One of the most interesting aspects of my father's grocery is his unique creation, the muffuletta sandwich. The muffuletta was created in the early 1900's when the Farmers' Market was in the same area as the grocery. Most of the farmers who sold their produce there were Sicilian. Every day they used to come of my father's grocery for lunch. They would order some salami, some ham, a piece of cheese, a little olive salad, and either long braided Italian bread or round muffuletta bread. In typical Sicilian fashion they ate everything separately. The farmers used to sit on crates or barrels and try to eat while precariously balancing their small trays covered with food on their knees. My father suggested that it would be easier for the farmers if he cut the bread and put everything on it like a sandwich; even if it was not typical Sicilian fashion. He experimented and found that the thicker, braided Italian bread was too hard to bite but the softer round muffuletta was ideal for his sandwich. In very little time, the farmers came to merely ask for a "muffuletta" for their lunch.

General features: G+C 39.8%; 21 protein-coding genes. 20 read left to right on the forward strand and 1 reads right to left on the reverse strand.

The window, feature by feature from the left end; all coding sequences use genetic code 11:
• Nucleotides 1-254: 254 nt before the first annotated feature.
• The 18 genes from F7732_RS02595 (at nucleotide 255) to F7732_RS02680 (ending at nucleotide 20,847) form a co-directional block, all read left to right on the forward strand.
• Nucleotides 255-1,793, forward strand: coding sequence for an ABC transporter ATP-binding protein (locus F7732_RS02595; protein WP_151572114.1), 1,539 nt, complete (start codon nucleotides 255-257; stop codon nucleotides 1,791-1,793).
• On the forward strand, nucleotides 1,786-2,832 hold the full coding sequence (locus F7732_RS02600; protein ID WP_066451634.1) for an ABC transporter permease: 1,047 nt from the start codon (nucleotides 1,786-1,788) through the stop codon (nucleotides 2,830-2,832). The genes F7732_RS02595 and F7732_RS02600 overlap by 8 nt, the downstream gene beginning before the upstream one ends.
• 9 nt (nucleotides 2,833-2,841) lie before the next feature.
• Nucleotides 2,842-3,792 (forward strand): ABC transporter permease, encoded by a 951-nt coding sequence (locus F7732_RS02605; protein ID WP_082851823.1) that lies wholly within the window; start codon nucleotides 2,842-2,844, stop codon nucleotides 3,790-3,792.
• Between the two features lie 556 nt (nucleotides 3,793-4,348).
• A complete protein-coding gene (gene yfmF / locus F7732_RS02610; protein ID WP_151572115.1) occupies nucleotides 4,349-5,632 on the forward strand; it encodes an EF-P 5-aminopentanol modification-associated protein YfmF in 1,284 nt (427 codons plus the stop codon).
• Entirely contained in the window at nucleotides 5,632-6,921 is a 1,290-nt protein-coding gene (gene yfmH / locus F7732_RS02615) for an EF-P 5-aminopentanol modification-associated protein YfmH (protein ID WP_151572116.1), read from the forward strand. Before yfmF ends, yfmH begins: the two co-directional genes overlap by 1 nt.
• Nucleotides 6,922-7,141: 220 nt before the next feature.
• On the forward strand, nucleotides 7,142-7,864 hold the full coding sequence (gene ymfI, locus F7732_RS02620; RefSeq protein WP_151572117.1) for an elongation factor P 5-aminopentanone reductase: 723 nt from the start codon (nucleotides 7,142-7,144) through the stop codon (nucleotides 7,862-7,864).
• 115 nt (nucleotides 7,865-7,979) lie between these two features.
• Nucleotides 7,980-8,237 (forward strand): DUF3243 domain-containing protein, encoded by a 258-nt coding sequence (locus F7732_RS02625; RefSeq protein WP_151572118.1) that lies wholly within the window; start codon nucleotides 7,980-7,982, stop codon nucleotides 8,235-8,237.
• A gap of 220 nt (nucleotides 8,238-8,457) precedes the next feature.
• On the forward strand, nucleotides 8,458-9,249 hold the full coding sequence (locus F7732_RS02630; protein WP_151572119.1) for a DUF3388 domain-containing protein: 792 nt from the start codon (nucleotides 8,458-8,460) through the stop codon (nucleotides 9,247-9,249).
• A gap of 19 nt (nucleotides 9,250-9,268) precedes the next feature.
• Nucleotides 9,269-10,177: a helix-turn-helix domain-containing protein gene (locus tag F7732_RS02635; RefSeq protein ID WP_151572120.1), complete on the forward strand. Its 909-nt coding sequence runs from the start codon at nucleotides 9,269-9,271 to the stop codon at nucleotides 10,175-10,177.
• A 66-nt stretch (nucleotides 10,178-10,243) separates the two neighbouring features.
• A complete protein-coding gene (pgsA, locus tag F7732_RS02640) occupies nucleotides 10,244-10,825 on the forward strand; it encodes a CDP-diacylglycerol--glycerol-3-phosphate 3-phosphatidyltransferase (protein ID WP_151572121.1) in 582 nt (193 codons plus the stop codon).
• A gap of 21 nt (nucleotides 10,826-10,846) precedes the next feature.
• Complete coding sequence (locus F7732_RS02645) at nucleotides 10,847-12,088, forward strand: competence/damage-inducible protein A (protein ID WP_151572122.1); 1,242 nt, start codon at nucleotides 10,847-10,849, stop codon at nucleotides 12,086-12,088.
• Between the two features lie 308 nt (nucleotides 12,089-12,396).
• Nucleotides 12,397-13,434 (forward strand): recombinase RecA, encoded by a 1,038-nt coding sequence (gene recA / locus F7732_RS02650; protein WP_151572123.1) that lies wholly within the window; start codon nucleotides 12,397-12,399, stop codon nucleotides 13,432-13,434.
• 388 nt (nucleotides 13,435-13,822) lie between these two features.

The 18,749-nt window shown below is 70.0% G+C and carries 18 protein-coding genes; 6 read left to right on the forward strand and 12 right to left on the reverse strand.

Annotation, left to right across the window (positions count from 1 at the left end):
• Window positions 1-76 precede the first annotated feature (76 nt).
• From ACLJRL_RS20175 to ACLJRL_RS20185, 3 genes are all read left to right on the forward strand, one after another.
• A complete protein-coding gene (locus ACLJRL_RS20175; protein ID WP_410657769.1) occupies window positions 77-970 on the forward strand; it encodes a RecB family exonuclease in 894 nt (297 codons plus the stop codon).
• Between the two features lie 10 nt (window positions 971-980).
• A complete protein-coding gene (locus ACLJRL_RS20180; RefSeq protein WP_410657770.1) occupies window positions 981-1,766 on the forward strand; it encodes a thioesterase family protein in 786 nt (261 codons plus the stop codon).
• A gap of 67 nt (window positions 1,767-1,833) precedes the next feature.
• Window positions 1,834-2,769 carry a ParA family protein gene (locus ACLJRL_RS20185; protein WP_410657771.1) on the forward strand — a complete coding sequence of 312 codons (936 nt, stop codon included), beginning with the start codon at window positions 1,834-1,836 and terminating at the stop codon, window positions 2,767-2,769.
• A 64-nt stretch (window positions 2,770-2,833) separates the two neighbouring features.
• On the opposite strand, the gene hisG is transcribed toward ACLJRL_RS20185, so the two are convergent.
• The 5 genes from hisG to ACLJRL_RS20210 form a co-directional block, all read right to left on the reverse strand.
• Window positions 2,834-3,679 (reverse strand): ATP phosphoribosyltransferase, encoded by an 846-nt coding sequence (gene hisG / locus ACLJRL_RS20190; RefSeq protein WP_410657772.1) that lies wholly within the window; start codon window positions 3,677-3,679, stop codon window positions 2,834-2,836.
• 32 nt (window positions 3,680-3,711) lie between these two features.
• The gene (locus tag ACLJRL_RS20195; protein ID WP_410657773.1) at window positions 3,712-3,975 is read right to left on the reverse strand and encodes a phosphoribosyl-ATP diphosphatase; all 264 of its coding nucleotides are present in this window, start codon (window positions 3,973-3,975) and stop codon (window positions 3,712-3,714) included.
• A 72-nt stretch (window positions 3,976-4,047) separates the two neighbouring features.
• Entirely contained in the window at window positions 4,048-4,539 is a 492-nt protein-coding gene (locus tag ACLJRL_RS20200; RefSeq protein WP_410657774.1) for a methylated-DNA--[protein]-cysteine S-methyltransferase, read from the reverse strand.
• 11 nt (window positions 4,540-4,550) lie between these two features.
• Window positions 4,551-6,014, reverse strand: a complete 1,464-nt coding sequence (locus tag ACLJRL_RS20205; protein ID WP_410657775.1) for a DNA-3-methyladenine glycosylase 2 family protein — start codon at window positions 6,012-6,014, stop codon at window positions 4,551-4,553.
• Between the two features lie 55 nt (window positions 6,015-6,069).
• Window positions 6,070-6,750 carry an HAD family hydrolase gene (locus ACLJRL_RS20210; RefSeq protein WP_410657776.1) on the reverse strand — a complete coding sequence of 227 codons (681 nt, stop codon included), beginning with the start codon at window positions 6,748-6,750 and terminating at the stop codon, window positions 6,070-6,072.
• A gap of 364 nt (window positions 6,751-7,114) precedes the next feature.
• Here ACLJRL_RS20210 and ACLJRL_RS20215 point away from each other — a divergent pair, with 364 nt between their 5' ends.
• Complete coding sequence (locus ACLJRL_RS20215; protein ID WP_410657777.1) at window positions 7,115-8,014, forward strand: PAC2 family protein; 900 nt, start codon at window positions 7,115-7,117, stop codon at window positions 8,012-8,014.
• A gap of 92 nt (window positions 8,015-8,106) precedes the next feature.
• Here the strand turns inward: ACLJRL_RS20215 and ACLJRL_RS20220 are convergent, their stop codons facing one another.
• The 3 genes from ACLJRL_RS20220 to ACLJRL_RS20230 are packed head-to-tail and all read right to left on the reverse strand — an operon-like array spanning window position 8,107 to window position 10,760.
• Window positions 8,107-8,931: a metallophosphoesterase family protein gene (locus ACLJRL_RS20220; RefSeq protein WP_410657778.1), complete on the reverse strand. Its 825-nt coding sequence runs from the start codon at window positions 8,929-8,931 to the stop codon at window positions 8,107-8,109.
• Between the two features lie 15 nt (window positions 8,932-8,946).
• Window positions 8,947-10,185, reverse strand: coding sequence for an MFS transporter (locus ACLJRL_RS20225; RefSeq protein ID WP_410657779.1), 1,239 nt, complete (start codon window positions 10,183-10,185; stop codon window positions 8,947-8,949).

However you pronounce it--and they do in various ways--the sandwich is a monster of delicious Italian coldcuts and olive salad on a massive roll. If you ever make it to New Orleans, head over to the Central Grocery on Decatur in the French Quarter and get in line, where it all began. Or make one yourself. Renowned New Orleans Chef Paul Prudhomme, who serves as an unofficial ambassador the the city (and serves as a reminder that we all eat salad once in a while) shows how to assemble this classic sandwich. Mangia bene, y'all.